Why Dr. Quincy Fortier Of ‘Baby God’ Never Lost His Medical License For Committing Fertility Fraud – Women’s Health

HBOs newest documentary, Baby God, tells the story of Nevada fertility specialist Dr. Quincy Fortier, who inseminated his patients with his own sperm without their knowledge or consent. In interviews conducted with some of his many children, the documentary paints a picture of a man who, at one point, many considered to be a renowned medical mind, but, as the truth came out, was exposed as a manipulative fraud living by his own corrupt moral code.

Unfortunately, even when the truth was exposed, it didnt do much by way of slowing down Dr. Fortier's career, holding him accountable, stripping him of his medical license, or earning him prison time.

Instead, he and his lawyers settled any cases brought against him in court and enforced a gag order on the mothers whod discovered hed never actually used their husbands sperm to impregnate them as they had intended and paid him to do. Dr. Fortier continued to practice with little to no repercussion for his actions until his death at 93 years old in 2006. In fact, in 1991, he was named Nevadas Doctor Of the Year, per the Las Vegas Review Journal.

According to the documentary, Dr. Fortiers lawyers claimed Nevada law doesnt explicitly say doctors cant use their own semen on their patients. You might ask, now that people know about Dr. Fortier (and the numerous other doctors whove abused their power in similar ways), surely there are laws in place now, right? Not exactly.

Courtesy of HBO

And Nevada is not one of them. Indiana and Texas are the only two states with laws making it illegal for physicians to misrepresent how they'll use reproductive materials, like semen, in fertility treatments. In Texas, anyone found guilty of fertility fraud will also be charged with sexual assault, put on a sex offenders list, and possibly face jail time.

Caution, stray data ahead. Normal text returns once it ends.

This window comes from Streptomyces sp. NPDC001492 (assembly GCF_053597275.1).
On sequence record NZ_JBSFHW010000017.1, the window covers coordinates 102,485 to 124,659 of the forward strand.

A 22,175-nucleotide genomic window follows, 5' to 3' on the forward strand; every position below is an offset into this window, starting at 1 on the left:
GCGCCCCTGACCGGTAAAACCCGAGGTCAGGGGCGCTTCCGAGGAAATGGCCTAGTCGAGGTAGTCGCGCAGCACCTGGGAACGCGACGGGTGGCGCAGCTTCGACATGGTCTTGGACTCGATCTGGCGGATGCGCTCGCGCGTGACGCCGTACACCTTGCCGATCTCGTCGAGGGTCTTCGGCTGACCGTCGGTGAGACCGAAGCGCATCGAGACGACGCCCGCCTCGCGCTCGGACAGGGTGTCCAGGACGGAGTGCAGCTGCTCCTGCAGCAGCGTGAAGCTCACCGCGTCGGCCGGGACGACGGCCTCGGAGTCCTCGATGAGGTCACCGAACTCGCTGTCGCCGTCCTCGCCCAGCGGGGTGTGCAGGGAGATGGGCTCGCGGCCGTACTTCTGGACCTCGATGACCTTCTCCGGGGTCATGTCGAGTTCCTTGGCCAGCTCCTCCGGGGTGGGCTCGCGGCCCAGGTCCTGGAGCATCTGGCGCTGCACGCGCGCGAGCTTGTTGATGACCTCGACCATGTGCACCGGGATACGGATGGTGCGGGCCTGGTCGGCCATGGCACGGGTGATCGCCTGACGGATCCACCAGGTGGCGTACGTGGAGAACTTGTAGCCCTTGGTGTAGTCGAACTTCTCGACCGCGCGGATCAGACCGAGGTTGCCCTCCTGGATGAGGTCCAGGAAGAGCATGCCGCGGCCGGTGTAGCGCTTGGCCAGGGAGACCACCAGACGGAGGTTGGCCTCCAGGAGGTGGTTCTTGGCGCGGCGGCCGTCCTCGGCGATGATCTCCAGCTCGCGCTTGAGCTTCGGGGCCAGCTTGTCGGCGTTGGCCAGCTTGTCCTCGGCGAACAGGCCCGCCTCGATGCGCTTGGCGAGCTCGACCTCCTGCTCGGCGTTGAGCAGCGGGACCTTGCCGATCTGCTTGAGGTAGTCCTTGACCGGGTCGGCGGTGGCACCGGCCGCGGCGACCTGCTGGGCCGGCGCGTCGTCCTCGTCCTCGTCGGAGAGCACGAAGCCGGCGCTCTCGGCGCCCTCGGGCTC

Californias law makes it illegal for "anyone to knowingly use sperm, ova, or embryos in assisted reproduction technology, for any purpose other than that indicated by the sperm, ova, or embryo provider's signature on a written consent form." It doesnt specifically call out physicians, nor is fertility fraud considered sexual assault.

Indiana, Texas, and California have all seen cases in which fertility doctors whove used their own semen in treatment were sued. Legislative change only came about afterward because the families who'd already been deceived petitioned for it. It is in no way the responsibility of the victims to push for legislative changesthough, in this case, it proved successful.

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Dr. Fortier was first sued in 1996. Mary Craddock, whod gone to Dr. Fortier for treatment twice in the 1970s, discovered the truth about her two childrens paternity and took him to court. Craddock gave testimony during the trial in 2001, according to the Las Vegas Review Journal, but, just two days later, the trial suddenly ended and the case was confidentially settled out of court.

When Dr. Fortier was sued again after Patrick Fullmer discovered he wasnt father to his two children, the case was, again, confidentially settled out of court in 2006the same year Dr. Fortier died.

Today, both cases are sealed, and the investigation launched by the state Board of Medical Examinersthe people who give doctors their licensesinto Dr. Fortier's career was dropped after his death. "He died and we dropped the case when he died," Lyn Beggs told Las Vegas Review Journal. "If a doctor is dead, there is no public benefit in digging this stuff up. Our role is not to dig up stuff from 35 years ago, but to protect the public here and now." Except that hasn't happened.

Even if the Craddock and Fullmer families wanted to petition their lawmakers, the gag orders imposed on them as part of their settlements prevent them from speaking out. Until legislative changes are enacted in Nevada, its feasible that a doctor could still get away with fertility fraud today.

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Why Dr. Quincy Fortier Of 'Baby God' Never Lost His Medical License For Committing Fertility Fraud - Women's Health

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